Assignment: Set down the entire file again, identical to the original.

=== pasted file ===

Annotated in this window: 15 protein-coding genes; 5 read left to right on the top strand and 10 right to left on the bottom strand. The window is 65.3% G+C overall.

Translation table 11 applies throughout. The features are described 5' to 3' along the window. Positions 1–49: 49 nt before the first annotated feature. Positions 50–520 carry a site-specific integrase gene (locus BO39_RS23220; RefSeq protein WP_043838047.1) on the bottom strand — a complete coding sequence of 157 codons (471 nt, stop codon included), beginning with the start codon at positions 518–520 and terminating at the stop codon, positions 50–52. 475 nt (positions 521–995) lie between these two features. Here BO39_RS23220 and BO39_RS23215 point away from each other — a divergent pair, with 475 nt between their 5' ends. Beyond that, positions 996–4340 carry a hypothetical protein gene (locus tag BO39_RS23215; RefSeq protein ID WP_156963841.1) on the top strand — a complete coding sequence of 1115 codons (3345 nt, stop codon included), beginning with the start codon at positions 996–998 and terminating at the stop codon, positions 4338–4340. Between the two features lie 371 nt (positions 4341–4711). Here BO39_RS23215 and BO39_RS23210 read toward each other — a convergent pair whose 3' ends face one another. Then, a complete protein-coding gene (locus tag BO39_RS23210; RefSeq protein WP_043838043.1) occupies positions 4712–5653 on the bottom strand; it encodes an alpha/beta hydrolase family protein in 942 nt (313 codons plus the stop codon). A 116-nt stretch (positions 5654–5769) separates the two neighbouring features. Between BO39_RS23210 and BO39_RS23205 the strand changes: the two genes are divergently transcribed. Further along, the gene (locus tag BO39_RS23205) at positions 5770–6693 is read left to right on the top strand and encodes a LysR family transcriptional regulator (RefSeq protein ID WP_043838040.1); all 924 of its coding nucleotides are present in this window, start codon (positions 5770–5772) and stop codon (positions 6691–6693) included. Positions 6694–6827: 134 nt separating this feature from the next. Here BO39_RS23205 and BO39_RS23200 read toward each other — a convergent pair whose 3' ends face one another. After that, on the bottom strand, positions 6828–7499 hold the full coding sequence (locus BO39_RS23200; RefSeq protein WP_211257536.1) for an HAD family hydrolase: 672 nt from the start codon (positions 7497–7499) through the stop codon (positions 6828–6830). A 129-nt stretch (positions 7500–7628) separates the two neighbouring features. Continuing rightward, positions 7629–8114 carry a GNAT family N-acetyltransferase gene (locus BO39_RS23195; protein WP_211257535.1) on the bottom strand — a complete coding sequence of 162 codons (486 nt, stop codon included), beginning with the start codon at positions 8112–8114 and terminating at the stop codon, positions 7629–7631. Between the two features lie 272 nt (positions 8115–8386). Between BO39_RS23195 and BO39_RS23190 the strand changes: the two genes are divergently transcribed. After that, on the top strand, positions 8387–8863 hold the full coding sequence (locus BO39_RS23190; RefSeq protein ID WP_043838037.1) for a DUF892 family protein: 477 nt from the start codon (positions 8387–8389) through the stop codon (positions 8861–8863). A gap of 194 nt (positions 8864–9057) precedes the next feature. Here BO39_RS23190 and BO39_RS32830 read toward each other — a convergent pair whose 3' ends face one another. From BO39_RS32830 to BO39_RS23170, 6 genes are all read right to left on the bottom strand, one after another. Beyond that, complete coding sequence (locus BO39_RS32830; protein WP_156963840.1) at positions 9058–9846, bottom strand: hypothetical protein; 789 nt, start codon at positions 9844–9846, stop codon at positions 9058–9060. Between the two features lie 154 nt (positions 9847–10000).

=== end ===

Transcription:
Annotated in this window: 15 protein-coding genes; 5 read left to right on the top strand and 10 right to left on the bottom strand. The window is 65.3% G+C overall.

Translation table 11 applies throughout. The features are described 5' to 3' along the window. Positions 1–49: 49 nt before the first annotated feature. Positions 50–520 carry a site-specific integrase gene (locus BO39_RS23220; RefSeq protein WP_043838047.1) on the bottom strand — a complete coding sequence of 157 codons (471 nt, stop codon included), beginning with the start codon at positions 518–520 and terminating at the stop codon, positions 50–52. 475 nt (positions 521–995) lie between these two features. Here BO39_RS23220 and BO39_RS23215 point away from each other — a divergent pair, with 475 nt between their 5' ends. Beyond that, positions 996–4340 carry a hypothetical protein gene (locus tag BO39_RS23215; RefSeq protein ID WP_156963841.1) on the top strand — a complete coding sequence of 1115 codons (3345 nt, stop codon included), beginning with the start codon at positions 996–998 and terminating at the stop codon, positions 4338–4340. Between the two features lie 371 nt (positions 4341–4711). Here BO39_RS23215 and BO39_RS23210 read toward each other — a convergent pair whose 3' ends face one another. Then, a complete protein-coding gene (locus tag BO39_RS23210; RefSeq protein WP_043838043.1) occupies positions 4712–5653 on the bottom strand; it encodes an alpha/beta hydrolase family protein in 942 nt (313 codons plus the stop codon). A 116-nt stretch (positions 5654–5769) separates the two neighbouring features. Between BO39_RS23210 and BO39_RS23205 the strand changes: the two genes are divergently transcribed. Further along, the gene (locus tag BO39_RS23205) at positions 5770–6693 is read left to right on the top strand and encodes a LysR family transcriptional regulator (RefSeq protein ID WP_043838040.1); all 924 of its coding nucleotides are present in this window, start codon (positions 5770–5772) and stop codon (positions 6691–6693) included. Positions 6694–6827: 134 nt separating this feature from the next. Here BO39_RS23205 and BO39_RS23200 read toward each other — a convergent pair whose 3' ends face one another. After that, on the bottom strand, positions 6828–7499 hold the full coding sequence (locus BO39_RS23200; RefSeq protein WP_211257536.1) for an HAD family hydrolase: 672 nt from the start codon (positions 7497–7499) through the stop codon (positions 6828–6830). A 129-nt stretch (positions 7500–7628) separates the two neighbouring features. Continuing rightward, positions 7629–8114 carry a GNAT family N-acetyltransferase gene (locus BO39_RS23195; protein WP_211257535.1) on the bottom strand — a complete coding sequence of 162 codons (486 nt, stop codon included), beginning with the start codon at positions 8112–8114 and terminating at the stop codon, positions 7629–7631. Between the two features lie 272 nt (positions 8115–8386). Between BO39_RS23195 and BO39_RS23190 the strand changes: the two genes are divergently transcribed. After that, on the top strand, positions 8387–8863 hold the full coding sequence (locus BO39_RS23190; RefSeq protein ID WP_043838037.1) for a DUF892 family protein: 477 nt from the start codon (positions 8387–8389) through the stop codon (positions 8861–8863). A gap of 194 nt (positions 8864–9057) precedes the next feature. Here BO39_RS23190 and BO39_RS32830 read toward each other — a convergent pair whose 3' ends face one another. From BO39_RS32830 to BO39_RS23170, 6 genes are all read right to left on the bottom strand, one after another. Beyond that, complete coding sequence (locus BO39_RS32830; protein WP_156963840.1) at positions 9058–9846, bottom strand: hypothetical protein; 789 nt, start codon at positions 9844–9846, stop codon at positions 9058–9060. Between the two features lie 154 nt (positions 9847–10000).